Reel Estate

'Oh, Hello' pays homage to the Upper West Side as "the coffee breath of neighborhoods"

By Virginia K. Smith  | July 6, 2017 - 11:59AM

Forget living here a certain number of years, or having the "right" opinions about pizza: in our book, you can't call yourself a real New Yorker until you've logged a certain number of hours listening to crotchety older residents harangue you about the good old days, and how the city's being ruined.

For your convenience, Netflix has made it possible to bring that experience right into your own living room, with a filmed special of Oh, Hello, last year's Broadway play in which comedians Nick Kroll and John Mulaney masquerade as a pair of cantankerous, cocaine-loving roommates. Mulaney's George St. Geegland is a would-be playwright, and Kroll's Gil Faizon (charmed, I'm sure) introduces himself as "a Tony award viewing actor, and whether or not I live in your building, I am somehow on your co-op board."



The pair have been roommates for 40 years on the Upper West Side ("the coffee breath of neighborhoods," per Gil), and over the course of the show, they are informed that the landlord is shutting off the water between 9am and 4pm "to punish the unemployed." Soon after that revelation, they get a letter that their "rent controlled apartment is no longer rent controlled," and that their rent will be jacked up from $75/month to $2,500/month. (Needless to say that is... not quite how rent de-stabilization works.)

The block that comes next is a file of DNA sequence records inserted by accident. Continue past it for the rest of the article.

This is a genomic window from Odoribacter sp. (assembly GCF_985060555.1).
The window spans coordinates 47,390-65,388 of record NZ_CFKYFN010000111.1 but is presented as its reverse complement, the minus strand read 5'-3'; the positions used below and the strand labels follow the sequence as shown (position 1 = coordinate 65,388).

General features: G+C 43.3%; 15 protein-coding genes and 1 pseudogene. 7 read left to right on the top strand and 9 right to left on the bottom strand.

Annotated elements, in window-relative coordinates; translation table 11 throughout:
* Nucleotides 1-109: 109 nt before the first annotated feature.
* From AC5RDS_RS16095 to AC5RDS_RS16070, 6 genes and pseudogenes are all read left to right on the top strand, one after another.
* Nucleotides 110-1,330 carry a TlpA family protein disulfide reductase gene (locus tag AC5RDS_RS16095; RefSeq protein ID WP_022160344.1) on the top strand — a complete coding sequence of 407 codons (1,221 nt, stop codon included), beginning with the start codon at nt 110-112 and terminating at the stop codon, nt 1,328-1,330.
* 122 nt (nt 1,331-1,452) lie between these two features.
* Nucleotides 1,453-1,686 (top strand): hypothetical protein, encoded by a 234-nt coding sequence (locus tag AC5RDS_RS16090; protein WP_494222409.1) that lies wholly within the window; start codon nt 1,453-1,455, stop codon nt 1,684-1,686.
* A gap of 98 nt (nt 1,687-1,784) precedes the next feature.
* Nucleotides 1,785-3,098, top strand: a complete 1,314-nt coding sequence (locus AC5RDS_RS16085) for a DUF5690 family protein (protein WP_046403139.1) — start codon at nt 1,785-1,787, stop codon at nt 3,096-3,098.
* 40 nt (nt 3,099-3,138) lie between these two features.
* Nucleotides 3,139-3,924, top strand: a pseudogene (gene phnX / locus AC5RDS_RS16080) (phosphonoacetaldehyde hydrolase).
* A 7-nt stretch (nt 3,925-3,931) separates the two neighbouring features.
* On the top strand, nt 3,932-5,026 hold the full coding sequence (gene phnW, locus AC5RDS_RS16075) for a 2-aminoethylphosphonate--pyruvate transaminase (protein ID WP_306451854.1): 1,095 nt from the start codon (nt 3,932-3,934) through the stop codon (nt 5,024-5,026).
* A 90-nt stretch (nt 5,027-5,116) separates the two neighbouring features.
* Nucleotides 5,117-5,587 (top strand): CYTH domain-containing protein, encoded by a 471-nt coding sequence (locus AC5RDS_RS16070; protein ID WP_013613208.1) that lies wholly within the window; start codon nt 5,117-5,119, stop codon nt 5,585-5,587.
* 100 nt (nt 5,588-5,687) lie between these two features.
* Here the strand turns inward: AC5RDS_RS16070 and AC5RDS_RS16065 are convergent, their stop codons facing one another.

"$2,500/month for a measly five-bedroom with an office, crown molding, and a fireplace?" says an incredulous George. "It's our God given right to pay the same amount of rent regardless of property value or inflation!"

Unable to come up with the money, George and Gil end up living in Riverside Park, where their relationship begins to fracture as Gil embarks upon a romantic liaison with a raccoon. After their public access talk show Too Much Tuna gets picked up by NY1, however, Gil and George are suddenly rolling in cash, but it's unclear where each ends up moving. In the meantime, they attempt to stage one of George's plays, and take the audience on a factually iffy overview of New York City history through the decades.

The jokes are specific, to put it mildly, but anyone who's lived in the city long enough is bound to have encountered a Gil or a George somewhere along the way.



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